BEAVERTON, MICH. (March 13, 2000) — Thermoforming press makers Lyle Industries Inc. and Gabler Maschinenbau GmbH say their new partnership signals the blurring of the line between packaging production technologies in the United States and Europe. The deal gives Lyle access to trim-in-place technology, which is gaining a foothold in the U.S. market.
Beaverton-based Lyle and Gabler of Lubeck, Germany, will share a booth at NPE 2000, the June trade show in Chicago.
Lyle now is the exclusive agent for Gabler machines in North America. Gabler will act as Lyle's agent in Europe. In the future, they will establish a marketing organization for the rest of the world.
The chance to share technology and work together on research and development was a big factor linking the privately held companies, according to Gary Sowden, Lyle's marketing director.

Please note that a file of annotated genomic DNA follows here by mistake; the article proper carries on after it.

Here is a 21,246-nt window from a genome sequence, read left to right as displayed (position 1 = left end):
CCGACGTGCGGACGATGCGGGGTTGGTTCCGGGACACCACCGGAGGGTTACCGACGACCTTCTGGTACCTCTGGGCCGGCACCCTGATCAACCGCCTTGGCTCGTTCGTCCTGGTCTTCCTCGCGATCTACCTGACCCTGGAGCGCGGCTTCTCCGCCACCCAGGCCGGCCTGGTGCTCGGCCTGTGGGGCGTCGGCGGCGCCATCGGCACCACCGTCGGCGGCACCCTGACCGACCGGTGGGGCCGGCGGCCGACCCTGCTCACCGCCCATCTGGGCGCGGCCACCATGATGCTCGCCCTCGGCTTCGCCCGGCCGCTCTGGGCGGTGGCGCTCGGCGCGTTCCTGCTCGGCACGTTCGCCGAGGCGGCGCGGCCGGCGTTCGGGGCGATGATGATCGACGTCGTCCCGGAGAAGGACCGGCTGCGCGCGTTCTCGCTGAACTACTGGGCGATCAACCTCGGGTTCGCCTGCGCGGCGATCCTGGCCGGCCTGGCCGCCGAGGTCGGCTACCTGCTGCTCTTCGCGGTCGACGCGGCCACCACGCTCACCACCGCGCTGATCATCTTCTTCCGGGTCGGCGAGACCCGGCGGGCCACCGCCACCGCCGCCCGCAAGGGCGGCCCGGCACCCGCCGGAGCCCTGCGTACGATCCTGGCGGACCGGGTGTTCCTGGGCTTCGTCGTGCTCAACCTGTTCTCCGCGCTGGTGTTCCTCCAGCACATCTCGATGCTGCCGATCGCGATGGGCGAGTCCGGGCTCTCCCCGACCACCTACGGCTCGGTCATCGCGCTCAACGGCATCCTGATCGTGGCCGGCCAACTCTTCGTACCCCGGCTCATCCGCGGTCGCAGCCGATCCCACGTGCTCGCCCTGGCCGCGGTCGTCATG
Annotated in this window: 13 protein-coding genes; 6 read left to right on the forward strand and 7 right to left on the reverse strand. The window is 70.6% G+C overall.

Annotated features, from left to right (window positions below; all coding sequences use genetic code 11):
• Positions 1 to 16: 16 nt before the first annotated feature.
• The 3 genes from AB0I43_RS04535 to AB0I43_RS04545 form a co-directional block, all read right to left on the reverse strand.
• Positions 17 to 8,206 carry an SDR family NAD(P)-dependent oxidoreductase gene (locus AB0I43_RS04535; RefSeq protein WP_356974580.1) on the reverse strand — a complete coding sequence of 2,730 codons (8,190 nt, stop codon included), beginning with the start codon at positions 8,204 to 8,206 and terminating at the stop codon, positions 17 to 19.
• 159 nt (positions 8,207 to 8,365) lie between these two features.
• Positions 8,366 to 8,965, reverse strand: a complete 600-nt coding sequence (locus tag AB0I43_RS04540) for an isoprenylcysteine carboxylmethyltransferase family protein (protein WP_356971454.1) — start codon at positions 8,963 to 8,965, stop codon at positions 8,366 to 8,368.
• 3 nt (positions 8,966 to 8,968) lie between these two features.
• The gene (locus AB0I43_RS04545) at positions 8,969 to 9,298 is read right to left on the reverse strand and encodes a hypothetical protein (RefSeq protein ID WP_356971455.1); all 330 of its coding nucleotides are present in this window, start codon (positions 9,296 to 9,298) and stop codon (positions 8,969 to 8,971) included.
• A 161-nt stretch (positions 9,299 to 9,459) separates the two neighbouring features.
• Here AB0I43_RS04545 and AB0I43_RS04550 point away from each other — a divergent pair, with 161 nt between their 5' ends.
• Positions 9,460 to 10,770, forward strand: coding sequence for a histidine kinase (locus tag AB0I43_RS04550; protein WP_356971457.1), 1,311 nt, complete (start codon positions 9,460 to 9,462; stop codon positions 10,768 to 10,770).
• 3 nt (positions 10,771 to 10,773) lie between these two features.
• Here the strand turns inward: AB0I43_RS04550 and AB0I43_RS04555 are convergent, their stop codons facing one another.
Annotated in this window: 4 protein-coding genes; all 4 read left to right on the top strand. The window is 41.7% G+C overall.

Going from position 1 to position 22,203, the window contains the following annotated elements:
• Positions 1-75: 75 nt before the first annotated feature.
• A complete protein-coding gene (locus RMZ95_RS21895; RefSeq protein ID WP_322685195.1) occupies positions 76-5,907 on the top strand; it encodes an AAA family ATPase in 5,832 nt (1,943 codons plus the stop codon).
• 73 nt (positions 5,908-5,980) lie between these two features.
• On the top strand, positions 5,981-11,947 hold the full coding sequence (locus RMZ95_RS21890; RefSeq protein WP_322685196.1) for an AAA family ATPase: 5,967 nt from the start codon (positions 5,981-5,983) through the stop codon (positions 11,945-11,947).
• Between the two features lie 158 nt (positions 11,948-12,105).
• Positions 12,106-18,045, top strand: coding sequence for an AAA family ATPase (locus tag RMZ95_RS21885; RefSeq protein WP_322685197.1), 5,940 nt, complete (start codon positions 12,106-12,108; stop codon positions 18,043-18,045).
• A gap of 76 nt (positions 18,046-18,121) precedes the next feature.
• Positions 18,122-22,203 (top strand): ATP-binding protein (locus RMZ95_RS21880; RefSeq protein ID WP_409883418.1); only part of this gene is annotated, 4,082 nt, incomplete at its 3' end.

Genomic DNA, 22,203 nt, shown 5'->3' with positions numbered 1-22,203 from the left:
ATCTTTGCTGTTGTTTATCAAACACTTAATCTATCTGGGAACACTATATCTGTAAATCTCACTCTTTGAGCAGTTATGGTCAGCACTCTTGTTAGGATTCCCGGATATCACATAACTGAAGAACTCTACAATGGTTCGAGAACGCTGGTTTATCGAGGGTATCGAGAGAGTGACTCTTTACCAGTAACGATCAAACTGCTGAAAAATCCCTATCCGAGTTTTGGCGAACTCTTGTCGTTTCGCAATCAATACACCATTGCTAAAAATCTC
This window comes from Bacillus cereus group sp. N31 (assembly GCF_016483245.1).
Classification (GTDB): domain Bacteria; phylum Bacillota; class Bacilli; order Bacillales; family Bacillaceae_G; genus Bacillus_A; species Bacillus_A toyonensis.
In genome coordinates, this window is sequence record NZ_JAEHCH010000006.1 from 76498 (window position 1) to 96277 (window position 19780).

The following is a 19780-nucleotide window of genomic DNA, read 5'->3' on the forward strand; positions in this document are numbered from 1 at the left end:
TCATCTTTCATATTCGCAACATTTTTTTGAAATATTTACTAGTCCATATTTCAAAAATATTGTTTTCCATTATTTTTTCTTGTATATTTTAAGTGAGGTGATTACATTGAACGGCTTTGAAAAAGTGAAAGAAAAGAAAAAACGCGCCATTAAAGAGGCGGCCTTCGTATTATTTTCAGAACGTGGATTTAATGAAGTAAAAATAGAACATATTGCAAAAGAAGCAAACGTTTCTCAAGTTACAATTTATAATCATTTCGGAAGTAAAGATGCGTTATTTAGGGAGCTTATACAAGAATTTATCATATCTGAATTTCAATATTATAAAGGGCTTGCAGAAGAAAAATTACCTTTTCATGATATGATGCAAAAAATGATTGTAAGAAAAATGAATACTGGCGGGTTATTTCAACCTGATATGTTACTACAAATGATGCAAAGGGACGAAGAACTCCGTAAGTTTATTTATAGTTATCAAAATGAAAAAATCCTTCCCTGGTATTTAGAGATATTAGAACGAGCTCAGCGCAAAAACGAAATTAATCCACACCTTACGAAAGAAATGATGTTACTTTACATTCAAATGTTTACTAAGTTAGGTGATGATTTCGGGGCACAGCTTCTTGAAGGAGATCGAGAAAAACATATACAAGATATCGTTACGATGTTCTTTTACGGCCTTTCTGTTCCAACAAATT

Gabler's trim-in-place technology automatically trims packaging, such as tubs and cups, in the same mold in which they were formed. Trim-in-place formers are used widely in Europe.
Gabler gains Lyle's expertise in high-volume, roll-fed thermoforming machines with wide beds. Historically, U.S. packaging suppliers have favored mass-production machines that pop out huge quantities of parts that must be finished in a post-form trim press.
"The whole bottom line is, you've got to make a lot of parts in a hurry," Sowden said.
But Sowden said trim-in-place machines are starting to catch on here.
Trim-in-place formers can run at high speeds, although they make fewer parts in each cycle than the post-form type of machine, he said.
At the same time, Sowden said, the evolution of a single European market has prompted some thermoformers there to look at U.S.-style machinery. For example, he said, instead of making a small number of unique margarine tubs for each country, companies are making a large number of standard tubs for all of Europe.
At NPE 2000, the companies will demonstrate a Gabler specialty, a machine that forms polypropylene lids.
Lyle also makes bottle-trimming equipment and machines that thermoform crystalline PET.
Sowden said both companies make cut-in-place machines, which first score the part's edges in the mold, then cleanly knock out parts after the molding process.
Lyle and Gabler announced the partnership March 7.